By Sarah White
I met some neighbors for beers last weekend. The topic turned to where we might live when we could no longer manage our old two-story homes or afford the property taxes in our gentrifying neighborhood. One had been motorcycling in Wisconsin’s Northwoods, and proposed her idea. “I see all these closed motel-supper clubs. We should buy one, rehab the units for efficiency apartments, and run the supper club for income to support us.” The idea aligned with something I’ve been thinking about—the hippie commune reimagined with senior care included.
I’ve been interested in what becomes of us in old age since I first began to sense my mother’s increasing fragility. Three years of serving as her aide de camp in assisted living before she died only intensified my concern: How are we preparing for the wave of Baby Boomers who will sooner or later need care? We have re-imagined every life stage we’ve encountered: can we revolutionize this one, too? From this mindset, I was delighted to discover Happily Ever Older: Revolutionary Approaches to Long-Term Care by Moira Welsh.
This may seem like an odd choice to review for a blog focused on true life stories. But look at it this way: Our decisions as individuals, in groups, and as societies, create the context for our life stories. What we decide about how and where we live our last chapters impacts everything about those stories. Our degree of hope or despair about the conditions we are likely to live in at the end affect us long before we move into that assisted living facility.
Moira Welsh profiles eight initiatives—call them projects, or thought leaders, or prototypes—held together with a common thread of hope and a common focus on dementia. She writes in her introduction, “The focus of my research turned toward people with memory loss, although the intention was not to overlook stories of those who are frail but still mentally sharp. In many ways, it is in the field of dementia care where innovation is happening.” (While I resent that the lion’s share of government funding for aging research has gone to dementia studies, starving research on the cognitively-healthy elderly, I believe that when the frailest among us are well cared for, everyone is likely to be well cared for. So okay, let’s see what’s up with dementia care in assisted living.)
Moira Welsh is an investigative reporter at the Toronto Star who has spent nearly two decades writing about nursing homes. Her book is curiously personal; her own problems concerning her aging parents’ wellbeing threads through it. If a reader doesn’t bring her own backstory of worry, Welsh’s personal story provides a ready-made one. But most of us do have concerns about an elder or two, and of course there’s always future-you to worry about. As a child-free person, it’s on me to plan my last chapter.
Welsh’s book grew out of writing about the Butterfly Effect, and that is the topic of the first chapter. This approach, which began in the UK and is spreading across the globe, lives the promise of person-centered care. It’s a culture shift that replaces the institution as the primary metaphor with a home-like model where boundaries and barriers are removed. Routines are relaxed, feelings are prioritized, and “herding” of people from one place or activity to another is replaced with freedom and flexibility. All good, so far!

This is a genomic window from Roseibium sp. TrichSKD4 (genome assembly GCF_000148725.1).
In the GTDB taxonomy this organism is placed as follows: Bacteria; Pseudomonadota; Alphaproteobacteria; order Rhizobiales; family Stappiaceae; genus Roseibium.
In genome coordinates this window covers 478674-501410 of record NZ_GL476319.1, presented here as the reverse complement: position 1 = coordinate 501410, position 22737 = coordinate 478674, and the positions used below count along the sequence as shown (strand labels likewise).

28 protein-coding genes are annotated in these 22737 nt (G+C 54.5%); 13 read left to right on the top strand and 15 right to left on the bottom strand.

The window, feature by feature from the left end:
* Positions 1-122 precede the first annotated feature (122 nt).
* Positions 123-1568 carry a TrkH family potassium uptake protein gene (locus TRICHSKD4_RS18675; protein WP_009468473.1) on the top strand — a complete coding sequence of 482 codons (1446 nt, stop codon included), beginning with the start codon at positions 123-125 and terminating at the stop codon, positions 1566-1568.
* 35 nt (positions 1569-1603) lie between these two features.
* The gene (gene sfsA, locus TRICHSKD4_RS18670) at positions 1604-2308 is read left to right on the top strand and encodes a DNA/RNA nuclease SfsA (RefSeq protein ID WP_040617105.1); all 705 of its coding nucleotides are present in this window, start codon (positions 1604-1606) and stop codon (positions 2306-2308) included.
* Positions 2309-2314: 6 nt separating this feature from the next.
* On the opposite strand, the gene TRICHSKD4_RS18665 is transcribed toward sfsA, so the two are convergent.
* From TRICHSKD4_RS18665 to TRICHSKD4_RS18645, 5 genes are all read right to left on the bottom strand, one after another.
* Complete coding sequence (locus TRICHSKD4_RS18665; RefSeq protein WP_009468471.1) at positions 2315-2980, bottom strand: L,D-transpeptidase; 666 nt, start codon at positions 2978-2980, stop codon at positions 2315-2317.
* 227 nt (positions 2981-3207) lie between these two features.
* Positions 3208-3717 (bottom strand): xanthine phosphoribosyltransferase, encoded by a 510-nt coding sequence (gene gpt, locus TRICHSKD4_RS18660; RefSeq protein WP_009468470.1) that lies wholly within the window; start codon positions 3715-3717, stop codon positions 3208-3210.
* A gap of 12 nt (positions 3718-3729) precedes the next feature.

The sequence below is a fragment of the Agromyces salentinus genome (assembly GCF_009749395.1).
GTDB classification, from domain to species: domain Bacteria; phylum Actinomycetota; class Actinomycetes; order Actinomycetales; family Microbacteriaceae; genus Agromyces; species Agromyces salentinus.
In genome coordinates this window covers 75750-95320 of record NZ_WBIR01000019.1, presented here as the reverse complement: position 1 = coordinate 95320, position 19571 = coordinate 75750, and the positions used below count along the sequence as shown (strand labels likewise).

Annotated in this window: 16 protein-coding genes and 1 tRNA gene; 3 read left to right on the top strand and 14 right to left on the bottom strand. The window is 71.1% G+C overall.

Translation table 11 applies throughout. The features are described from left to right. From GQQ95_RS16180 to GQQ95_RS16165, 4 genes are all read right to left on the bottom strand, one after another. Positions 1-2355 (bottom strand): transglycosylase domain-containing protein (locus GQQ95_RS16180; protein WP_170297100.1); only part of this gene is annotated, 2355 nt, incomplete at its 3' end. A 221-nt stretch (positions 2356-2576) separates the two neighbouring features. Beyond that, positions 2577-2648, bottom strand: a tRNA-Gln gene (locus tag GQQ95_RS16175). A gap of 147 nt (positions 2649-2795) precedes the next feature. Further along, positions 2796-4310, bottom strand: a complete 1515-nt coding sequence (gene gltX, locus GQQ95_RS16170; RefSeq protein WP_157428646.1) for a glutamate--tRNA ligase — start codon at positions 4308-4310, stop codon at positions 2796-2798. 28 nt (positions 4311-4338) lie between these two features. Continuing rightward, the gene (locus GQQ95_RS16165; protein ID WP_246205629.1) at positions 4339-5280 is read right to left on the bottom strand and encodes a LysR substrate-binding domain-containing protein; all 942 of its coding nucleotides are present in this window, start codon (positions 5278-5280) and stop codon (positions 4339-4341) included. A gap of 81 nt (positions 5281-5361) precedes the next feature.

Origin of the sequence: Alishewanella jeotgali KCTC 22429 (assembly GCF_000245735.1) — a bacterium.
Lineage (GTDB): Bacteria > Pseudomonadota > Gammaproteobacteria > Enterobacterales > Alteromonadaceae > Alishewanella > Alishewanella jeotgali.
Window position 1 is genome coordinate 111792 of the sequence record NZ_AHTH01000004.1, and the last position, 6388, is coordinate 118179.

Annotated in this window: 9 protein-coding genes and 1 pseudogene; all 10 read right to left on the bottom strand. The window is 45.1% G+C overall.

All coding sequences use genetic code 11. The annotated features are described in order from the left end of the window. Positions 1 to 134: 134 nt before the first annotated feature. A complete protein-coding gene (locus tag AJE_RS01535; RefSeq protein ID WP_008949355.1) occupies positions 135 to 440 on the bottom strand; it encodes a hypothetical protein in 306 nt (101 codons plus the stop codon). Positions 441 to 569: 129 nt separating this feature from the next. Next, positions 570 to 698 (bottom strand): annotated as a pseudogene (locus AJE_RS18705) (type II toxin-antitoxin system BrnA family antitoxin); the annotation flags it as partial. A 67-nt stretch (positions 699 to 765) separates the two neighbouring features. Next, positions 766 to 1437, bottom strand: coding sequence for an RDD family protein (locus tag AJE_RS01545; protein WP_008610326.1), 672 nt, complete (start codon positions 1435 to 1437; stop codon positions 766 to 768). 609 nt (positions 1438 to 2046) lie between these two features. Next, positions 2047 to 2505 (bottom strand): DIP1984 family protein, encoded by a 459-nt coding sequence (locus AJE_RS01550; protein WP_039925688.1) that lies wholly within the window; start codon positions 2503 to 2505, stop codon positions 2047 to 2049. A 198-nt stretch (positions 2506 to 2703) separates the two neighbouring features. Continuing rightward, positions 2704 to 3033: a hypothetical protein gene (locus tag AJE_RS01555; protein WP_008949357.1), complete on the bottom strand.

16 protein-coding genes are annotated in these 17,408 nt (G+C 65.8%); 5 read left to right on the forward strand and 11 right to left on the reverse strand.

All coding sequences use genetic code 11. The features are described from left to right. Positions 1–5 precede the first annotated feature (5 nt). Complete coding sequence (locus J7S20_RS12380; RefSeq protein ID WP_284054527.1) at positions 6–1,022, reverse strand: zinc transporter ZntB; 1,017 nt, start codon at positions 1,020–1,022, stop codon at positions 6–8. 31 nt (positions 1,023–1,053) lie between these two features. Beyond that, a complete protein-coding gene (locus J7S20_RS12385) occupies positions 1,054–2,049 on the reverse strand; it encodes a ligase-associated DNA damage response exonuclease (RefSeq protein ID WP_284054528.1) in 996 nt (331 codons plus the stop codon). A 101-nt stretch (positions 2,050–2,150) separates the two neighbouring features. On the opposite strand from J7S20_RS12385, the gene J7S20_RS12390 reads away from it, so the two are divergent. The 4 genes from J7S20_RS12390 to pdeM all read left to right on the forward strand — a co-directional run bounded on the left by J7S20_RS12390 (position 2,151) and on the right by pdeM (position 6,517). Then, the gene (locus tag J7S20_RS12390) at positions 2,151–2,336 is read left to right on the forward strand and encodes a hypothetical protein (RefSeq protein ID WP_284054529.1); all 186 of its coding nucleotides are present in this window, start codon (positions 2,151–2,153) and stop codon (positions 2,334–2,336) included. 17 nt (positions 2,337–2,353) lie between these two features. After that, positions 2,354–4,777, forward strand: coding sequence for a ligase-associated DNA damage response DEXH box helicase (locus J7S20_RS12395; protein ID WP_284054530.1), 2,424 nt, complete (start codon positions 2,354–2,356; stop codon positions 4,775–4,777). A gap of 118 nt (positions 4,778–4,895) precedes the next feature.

Chapter Two cover Dr. Bill Thomas’s work with The Eden Alternative and the Greenhouse Project, similar initiatives that focus on de-institutionalizing eldercare. I’ve been following Dr. Thomas’s work in anti-ageism for some time, and was pleased to see the work he and his colleagues are doing accurately represented.
Subsequent chapters examine various approaches to making dementia care more humane, with some interesting probing of the ethics of creating “fake” environments like an idealized 1950s town square to help the memory-challenged feel more at home. A chapter explores the uses of virtual reality in senior care settings, where the confluence of technology and Boomer buying power is driving some fascinating developments. These include virtual exposure to natural environments that people could not otherwise access. This is music to my ears. (See this article I wrote for Next Avenue earlier this year.)
As a person of white privilege, I am squarely in the target of the senior care industry. We are the people paying the assisted living facilities—not the elderly poor, who are often nonwhite, and whose care is provided by family, often at great personal cost to women. Cyberpunk author William Gibson famously said, ““The future is already here–it’s just not evenly distributed.” Let’s hope the future that is already here, described in Happily Ever Older, is distributed with greater equity than now exists.
But now, back to the problem of facility and program design. What would YOU like your penultimate resting place to be like?
Me, I’m moving to the Northwood Retirement Lodge and having a Brandy Old Fashioned before supper. You’ll find me under the taxidermy moose head, enjoying the view of “the land of sky-blue waters.”
© 2021 Sarah White